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News > Syria

US-led Coalition Withdrawing Equipment From Syria

  • A U.S military vehicle travels in the town of Amuda, northern Syria April 29, 2017.

    A U.S military vehicle travels in the town of Amuda, northern Syria April 29, 2017. | Photo: Reuters

Published 12 January 2019

President Donald Trump’s promise to pull-out thousands of U.S. troops from the country has upended an already complicated and devastating eight-year war.

The United States-led coalition in Syria created greater confussion on their status Friday by saying it had started the pullout process. Officials later clarified that only equipment, not troops, were being withdrawn.

US-led Coalition Claims Syria Withdrawal Begins

President Donald Trump's announcement last month that he had decided to withdraw the 2,000 U.S. troops there stunned allies who have joined Washington in the battle against Islamic Stategroup militants in Syria.

Senior U.S. officials were shocked too, among them Defense Secretary Jim Mattis, who quit in protest.

U.S. Colonel Sean Ryan, a coalition spokesman, said the coalition "has begun the process of our deliberate withdrawal from Syria."

"Out of concern for operational security, we will not discuss specific timelines, locations or troop movements," Ryan said.

After media reports suggesting the departure of U.S. forces had begun, the Pentagon later said no troops had yet withdrawn and stressed that the battle against the IS group was continuing as U.S.-backed forces try to capture the group's last remaining pockets of territory in Syria.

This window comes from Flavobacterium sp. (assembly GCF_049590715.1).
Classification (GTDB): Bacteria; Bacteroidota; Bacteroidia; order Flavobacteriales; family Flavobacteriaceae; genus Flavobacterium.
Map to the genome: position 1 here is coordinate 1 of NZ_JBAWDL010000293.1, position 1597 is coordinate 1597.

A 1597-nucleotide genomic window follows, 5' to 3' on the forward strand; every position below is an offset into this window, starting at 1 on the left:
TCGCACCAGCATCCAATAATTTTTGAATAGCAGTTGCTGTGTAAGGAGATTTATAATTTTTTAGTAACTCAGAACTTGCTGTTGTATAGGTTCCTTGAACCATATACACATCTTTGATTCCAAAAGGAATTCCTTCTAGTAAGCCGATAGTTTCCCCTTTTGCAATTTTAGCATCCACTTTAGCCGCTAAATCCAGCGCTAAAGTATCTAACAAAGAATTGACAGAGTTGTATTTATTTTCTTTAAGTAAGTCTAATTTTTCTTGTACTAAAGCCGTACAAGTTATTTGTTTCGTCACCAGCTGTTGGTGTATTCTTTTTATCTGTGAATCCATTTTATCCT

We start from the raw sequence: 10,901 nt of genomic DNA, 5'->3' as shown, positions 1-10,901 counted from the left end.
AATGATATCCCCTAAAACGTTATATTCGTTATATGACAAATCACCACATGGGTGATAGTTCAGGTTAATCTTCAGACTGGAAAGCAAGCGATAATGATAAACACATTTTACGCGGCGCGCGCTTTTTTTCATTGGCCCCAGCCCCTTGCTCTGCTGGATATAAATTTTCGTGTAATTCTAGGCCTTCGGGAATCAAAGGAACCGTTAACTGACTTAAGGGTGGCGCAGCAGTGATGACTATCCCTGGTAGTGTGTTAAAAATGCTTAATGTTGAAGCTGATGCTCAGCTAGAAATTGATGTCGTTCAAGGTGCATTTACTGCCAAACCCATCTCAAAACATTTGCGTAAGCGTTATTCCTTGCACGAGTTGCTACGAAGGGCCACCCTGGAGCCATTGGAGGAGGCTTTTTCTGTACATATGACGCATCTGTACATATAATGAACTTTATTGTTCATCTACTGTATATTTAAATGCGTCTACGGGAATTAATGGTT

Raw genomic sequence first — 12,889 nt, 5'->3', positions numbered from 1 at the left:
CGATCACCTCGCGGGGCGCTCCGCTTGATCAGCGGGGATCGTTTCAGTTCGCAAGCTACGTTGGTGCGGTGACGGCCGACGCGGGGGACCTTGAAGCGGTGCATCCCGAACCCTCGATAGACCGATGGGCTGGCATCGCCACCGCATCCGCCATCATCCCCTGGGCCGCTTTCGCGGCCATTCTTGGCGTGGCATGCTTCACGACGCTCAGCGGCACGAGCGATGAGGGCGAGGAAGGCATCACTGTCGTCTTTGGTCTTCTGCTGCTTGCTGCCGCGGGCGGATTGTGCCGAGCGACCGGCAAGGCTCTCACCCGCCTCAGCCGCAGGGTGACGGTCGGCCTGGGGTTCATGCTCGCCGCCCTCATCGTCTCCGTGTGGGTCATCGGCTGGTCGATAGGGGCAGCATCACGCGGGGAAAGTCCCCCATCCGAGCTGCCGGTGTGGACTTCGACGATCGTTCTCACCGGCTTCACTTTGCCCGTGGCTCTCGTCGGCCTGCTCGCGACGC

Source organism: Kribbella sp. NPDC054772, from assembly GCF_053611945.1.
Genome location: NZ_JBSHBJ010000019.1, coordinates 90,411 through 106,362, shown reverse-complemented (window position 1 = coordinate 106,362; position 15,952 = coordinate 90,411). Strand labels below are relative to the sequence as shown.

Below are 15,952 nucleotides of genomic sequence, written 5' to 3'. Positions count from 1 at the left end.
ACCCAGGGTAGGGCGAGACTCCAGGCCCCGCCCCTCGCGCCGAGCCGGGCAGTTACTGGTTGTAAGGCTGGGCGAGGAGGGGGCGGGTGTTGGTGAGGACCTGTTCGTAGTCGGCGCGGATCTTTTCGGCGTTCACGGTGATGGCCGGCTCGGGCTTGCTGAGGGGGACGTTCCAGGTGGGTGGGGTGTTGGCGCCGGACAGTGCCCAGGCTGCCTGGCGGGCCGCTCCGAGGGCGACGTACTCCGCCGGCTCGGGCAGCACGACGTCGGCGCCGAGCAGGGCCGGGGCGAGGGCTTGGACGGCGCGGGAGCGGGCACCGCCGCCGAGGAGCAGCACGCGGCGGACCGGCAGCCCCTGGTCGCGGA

"We will confirm that there has been no redeployment of military personnel from Syria to date," said Navy Commander Sean Robertson, a Pentagon spokesman.

U.S. officials, speaking on condition of anonymity, confirmed that equipment was being moved out of Syria, a sign that despite mixed messages from Washington preparations for a withdrawal of troops was proceeding.


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Robertson, in his statement, said the coalition had carried out "logistical measures" to support a withdrawal but did not enter into details.

"The withdrawal is based on operational conditions on the ground, including a conversation with our allies and partners, and is not be subject to an arbitrary timeline," he said.

Residents near border crossings that are typically used by U.S. forces going in and out of Syria from Iraq said they had seen no obvious or large-scale movement of U.S. ground forces Friday.

Separately, Syrian state news agency SANA said Israeli warplanes fired a number of missiles toward the Damascus area Friday, triggering Syrian air defenses that shot down most of them.

"The results of the aggression so far were limited to a strike on one of the warehouses at Damascus airport," SANA quoted a military source as saying.

The U.S. decision has injected new uncertainty into the eight-year-long Syrian war and spurred a flurry of contacts over how a resulting security vacuum will be filled across a swathe of northern and eastern Syria where the U.S. forces are stationed.

Turkey aims to pursue a campaign against Kurdish forces, particularly the People's Protection Units (YPG) that were key in pushing back against IS group militants.

U.S. national security adviser John Bolton suggested Tuesday that protecting Washington's Kurdish allies would be a precondition of the U.S. withdrawal. That drew a rebuke from Turkish President Tayyip Erdogan who called his comments "a serious mistake".

Russia, which has deployed forces into Syria in support of the Syrian government, said it had the impression that the United States wanted to stay despite the announced withdrawal of U.S. troops, RIA news agency reported.

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